When something as fundamental as normal sexual interactions between people begins to break down, we know the problems run deep and have been building for years, possibly generations.

The Japanese are panicking because they are concerned about a shrinking economy (and their obsession with racial purity precludes them leaning on immigration the way other countries have done.) We don’t yet know what other problems these breakdowns in normal human interactions will have. We know pretending we can force ourselves into something beyond human causes major dysfunction — just ask any altar boy. We also well understand the strain modern life can take on us, most clearly seen when the vulnerable finally snap — all too often with weaponry in-hand.

Humans are animals as much as we like to we pretend we’re not. Allowing ourselves to be turned into machines for the sake of money is damaging to ourselves and society. Yes, we need food, clothing, shelter, rest, sex, love and emotional support to survive. And that’s just for survival. Is survival the goal? Or should the goal be to live as full and vibrant a life as possible? Society should be geared to harvest the maximum value from each individual, but that value shouldn’t be measured in money.

The important thing is that men should have a purpose in life. It should be something useful, something good.
-Dalai Lama

No one wants to give up the advancements of the modern world. In many important ways, things are better now than they have ever been. But we cannot lose who we are. Stories like this one out of Japan should be the canaries in the coal mine warning us we’re veering off-course. It’s not too late to change and individuals must lead the way by valuing their humanity more than money. Choose how much and when you’ll work. Buy your freedom as soon as possible and devote your life to what you think is important. Your society (and your spouse) will thank you.

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31 Thoughts on “Why have the Japanese stopped having sex?

  1. I think we would be in that situation already if we didn’t have such a steady stream of immigration in this country. They help offset the fact that most of us aren’t having as many babies as we used to. I wonder if Japan will lighten up on their views on immigration in light of their predicament.
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    • Pretired Nick on November 7, 2013 at 7:09 pm said:

      I doubt it. They are pretty obsessed with keeping their gene pool pure. Personally I think there are alternatives to an endlessly growing economy, but that’s a post for another day.

      • I think they should open up the country for more immigration too. They’re just heading down a dead end.
        Once you get out of the city, people are much more relaxed. Most young folks want to be in the city though so it’s tough. We really like Japan and would love to visit it again. Pretty expensive though.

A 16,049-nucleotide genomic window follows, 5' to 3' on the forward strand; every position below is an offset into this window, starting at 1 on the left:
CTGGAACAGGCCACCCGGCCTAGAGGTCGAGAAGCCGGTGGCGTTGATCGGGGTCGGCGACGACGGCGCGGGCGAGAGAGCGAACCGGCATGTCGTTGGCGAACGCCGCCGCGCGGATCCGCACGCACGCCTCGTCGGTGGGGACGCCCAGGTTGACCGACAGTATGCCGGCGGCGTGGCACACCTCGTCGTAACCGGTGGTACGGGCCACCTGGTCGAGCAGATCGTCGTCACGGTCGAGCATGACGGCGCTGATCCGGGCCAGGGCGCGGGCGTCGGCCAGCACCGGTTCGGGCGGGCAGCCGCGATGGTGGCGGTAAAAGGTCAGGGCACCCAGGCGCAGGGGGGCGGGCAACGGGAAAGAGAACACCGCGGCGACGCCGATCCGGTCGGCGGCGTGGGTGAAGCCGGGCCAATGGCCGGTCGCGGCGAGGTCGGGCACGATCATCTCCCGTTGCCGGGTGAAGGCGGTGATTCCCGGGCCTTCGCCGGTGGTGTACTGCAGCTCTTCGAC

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        • Pretired Nick on November 13, 2013 at 10:16 am said:

          I somehow doubt that will happen, but it’d be a smart move in some ways (although the country already seems really crowded so maybe there’s more going on there than meets the eye).
          We loved it, too. Definitely a different mentality outside the big cities. Very peaceful and pleasant. But it was a lot harder to find people that spoke English there so that made things tough.

  2. That’s weird. This post came up on my google alerts under “Japanese Sex Robots”.

    On a more serious note, that sounds like a pretty serious societal issue in Japan. I have heard about their negative population growth rate and the resultant top-heavy population distribution (lots of old people, not many youngsters). They better start paying people to make babies! Or secretly pipe the Japanese equivalent of Barry Manilow into those crowded subway cars. By the time those salarymen get home, they’ll be laid back and ready.
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  3. I do believe that work is what interferes with the sex life of people in Japan (and, of course, worldwide). I know that in my case too working too much resulted in skipping some happy nights, and I am talking here about the “no” I indirectly said and not the “I’ve got a headache” from the wifey, which could mean anything :)) And I clearly don’t work as much as the regular Japanese guy…

    As an European though, I find it really strange since Asian ladies were my guilty pleasure ever since I started to be interested in women and I thought that everybody would feel the same, including the Asian dudes. Hopefully this “disease” won’t take over the entire world as it seems it’s going to…

  4. Wow, Nick – scary stuff!! Yes, I wouldn’t be surprised if America wasn’t too far behind. The pursuit of money and stuff in this country, like in Japan, is a very dangerous path. 🙁
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  5. Wild stuff, Nick. The world is in a funny state these days. I often wonder how it’ll look when I hit 65. Any ideas?
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    • Pretired Nick on November 8, 2013 at 12:39 pm said:

      I don’t know, man. I see pressure in both directions. We may see a separation where two sets of cultural values exist side-by-side.

  6. Not being a prude, and not saying that I don’t indulge occasionally but the prevalence and easy access of porn on the internet removes some of the need for “some” men to interact with women – who as men know can be very difficult to approach.
    I don’t mean that to sound as though I’m some sort of weirdo – but I think its true.

    • Pretired Nick on November 8, 2013 at 12:42 pm said:

      I think that is true. Not to mention the unrealistic expectation it gives men about how things are supposed to be. I can’t imagine growing up as a teenage boy in this era. Your understanding of sexuality must be so twisted…